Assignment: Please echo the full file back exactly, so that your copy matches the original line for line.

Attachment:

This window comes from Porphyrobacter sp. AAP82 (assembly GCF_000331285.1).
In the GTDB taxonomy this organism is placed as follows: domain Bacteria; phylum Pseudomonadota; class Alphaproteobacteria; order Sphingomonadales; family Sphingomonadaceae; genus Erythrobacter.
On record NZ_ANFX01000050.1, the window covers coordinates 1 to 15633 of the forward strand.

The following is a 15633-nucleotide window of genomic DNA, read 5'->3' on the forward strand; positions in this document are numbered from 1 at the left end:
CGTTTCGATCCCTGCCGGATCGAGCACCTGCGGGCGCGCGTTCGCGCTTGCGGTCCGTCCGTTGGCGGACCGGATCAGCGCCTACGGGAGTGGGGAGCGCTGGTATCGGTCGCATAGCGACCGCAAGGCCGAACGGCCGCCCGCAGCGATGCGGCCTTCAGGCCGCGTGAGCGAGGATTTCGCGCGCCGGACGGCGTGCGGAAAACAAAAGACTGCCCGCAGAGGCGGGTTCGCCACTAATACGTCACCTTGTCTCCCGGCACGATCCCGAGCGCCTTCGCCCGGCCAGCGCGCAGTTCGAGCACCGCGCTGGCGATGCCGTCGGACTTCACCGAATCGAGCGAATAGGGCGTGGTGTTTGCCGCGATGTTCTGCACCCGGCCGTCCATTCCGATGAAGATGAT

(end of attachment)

This window comes from Porphyrobacter sp. AAP82 (assembly GCF_000331285.1).
In the GTDB taxonomy this organism is placed as follows: domain Bacteria; phylum Pseudomonadota; class Alphaproteobacteria; order Sphingomonadales; family Sphingomonadaceae; genus Erythrobacter.
On record NZ_ANFX01000050.1, the window covers coordinates 1 to 15633 of the forward strand.

The following is a 15633-nucleotide window of genomic DNA, read 5'->3' on the forward strand; positions in this document are numbered from 1 at the left end:
CGTTTCGATCCCTGCCGGATCGAGCACCTGCGGGCGCGCGTTCGCGCTTGCGGTCCGTCCGTTGGCGGACCGGATCAGCGCCTACGGGAGTGGGGAGCGCTGGTATCGGTCGCATAGCGACCGCAAGGCCGAACGGCCGCCCGCAGCGATGCGGCCTTCAGGCCGCGTGAGCGAGGATTTCGCGCGCCGGACGGCGTGCGGAAAACAAAAGACTGCCCGCAGAGGCGGGTTCGCCACTAATACGTCACCTTGTCTCCCGGCACGATCCCGAGCGCCTTCGCCCGGCCAGCGCGCAGTTCGAGCACCGCGCTGGCGATGCCGTCGGACTTCACCGAATCGAGCGAATAGGGCGTGGTGTTTGCCGCGATGTTCTGCACCCGGCCGTCCATTCCGATGAAGATGAT